20 details to consider when planning big events

20 details to consider when planning big events How many details do you oversee when planning a major meeting? Hundreds? Thousands? As a meeting professional, you likely deal with most of them effortlessly, which is pretty much required to get everything done as needed.

But with so many pieces to every puzzle, things do — occasionally — fall between the cracks. Your job, of course, is to ensure those situations are kept to an absolute minimum.

With that in mind, here are 20 tips to catch some of those “gotcha” moments before they occur:

1. Considering a “green” venue for your next meeting? Great, but be sure the houselights are fully dimmable. Some energy-efficient lights aren’t.

2. Use headset mics rather than lavalieres for your presenters. When a presenter turns her head while talking (and she will), you’ll still be able to hear her clearly.

3. Senior executives and VIPs often decline the suggestion to rehearse, but always retain time in the schedule for them — just in case.

4. Always conduct at least a portion of your rehearsal at full volume. It’s the only way to ensure your audio will work as planned.

5. Need to change meeting content onsite? Tell the stage manager — always your best bet to disseminate info.

6. While it may seem repetitive and cliché, starting your announcements with “ladies and gentlemen” will get your attendees’ attention.

7. To achieve shake-free camera shots, place stanchions around your video camera platforms to keep attendees at a distance.

8. Never underestimate the power of a surprise ending to enthrall your audience. Then, sit back and let the viral buzz begin.

9. For crucial show communication, build in double redundancy (e.g. Clear-Com, two-way radios, hand signals). Someday, it’ll save you.

10. Always attend rehearsals. It may not be convenient, but you’ll be able to walk away with peace of mind — or you can provide needed advice.

11. Want your big event archived? Hire two videographers and two photographers. That way, if something goes awry with one of them, you’re covered.

12. If you need to use Keynote or PPT, limit each slide to three bullets. It helps with readability, comprehension and engagement (i.e., keeping people awake).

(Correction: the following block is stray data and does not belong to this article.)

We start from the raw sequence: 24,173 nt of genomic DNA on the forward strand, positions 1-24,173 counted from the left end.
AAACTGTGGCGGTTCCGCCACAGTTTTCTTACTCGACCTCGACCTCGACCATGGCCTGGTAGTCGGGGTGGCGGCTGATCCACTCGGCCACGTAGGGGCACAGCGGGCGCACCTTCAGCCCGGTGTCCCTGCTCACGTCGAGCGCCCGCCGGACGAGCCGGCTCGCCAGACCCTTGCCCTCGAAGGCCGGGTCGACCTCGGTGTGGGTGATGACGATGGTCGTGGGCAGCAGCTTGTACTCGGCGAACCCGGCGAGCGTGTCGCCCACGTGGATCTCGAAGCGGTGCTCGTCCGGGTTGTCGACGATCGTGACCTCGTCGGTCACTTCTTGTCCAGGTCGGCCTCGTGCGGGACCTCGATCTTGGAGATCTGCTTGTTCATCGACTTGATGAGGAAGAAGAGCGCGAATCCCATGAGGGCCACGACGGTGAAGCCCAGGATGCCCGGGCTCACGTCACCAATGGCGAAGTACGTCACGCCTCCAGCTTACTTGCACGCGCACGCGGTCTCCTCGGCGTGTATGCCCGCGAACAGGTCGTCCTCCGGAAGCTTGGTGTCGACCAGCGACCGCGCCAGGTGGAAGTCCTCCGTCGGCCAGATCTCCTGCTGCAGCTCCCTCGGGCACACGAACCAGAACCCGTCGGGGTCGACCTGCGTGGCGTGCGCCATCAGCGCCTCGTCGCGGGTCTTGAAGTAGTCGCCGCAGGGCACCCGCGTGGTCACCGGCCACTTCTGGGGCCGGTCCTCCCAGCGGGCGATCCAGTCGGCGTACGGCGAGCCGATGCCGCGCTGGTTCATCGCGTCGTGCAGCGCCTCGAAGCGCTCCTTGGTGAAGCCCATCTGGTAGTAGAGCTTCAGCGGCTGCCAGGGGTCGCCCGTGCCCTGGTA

13. Is your client writing a program script? Save time by giving them this simple intro template: “Please welcome the (Title), (Name).”

14. After your client forgets to write the intros as noted above, ask if you may make the changes.

15. Ask a presenter where he plans to walk. Simple question, but if he plans to walk in front of audio speakers, you’ll need to know that.

16. Scouting ballrooms? Make sure the houselights have a remote. Some older properties don’t, which can really hinder an event.

17. Do a sound check with everyone who will be speaking. We’ve seen big burly guys talk like Mike Tyson. Good to know in advance.

18. Always conduct a true dress rehearsal. Don’t wait until the show to discover that your CEO can’t actually change outfits in seven seconds.

19. When syncing any video content to music, know that sync licensing has become a major and expensive factor. Do your homework first.

20. When your event ends, tell the audience it has ended. Even a thanks/goodbye VOG works. Otherwise, they’ll sometimes remain, wondering what’s next.

Follow those tips and watch yourself leap right over the cracks at your next meeting!

About the Author

Bob Glickman

Bob Glickman is the president of Glickman Productions, an Orlando-based event production company that produces corporate events throughout the United States.

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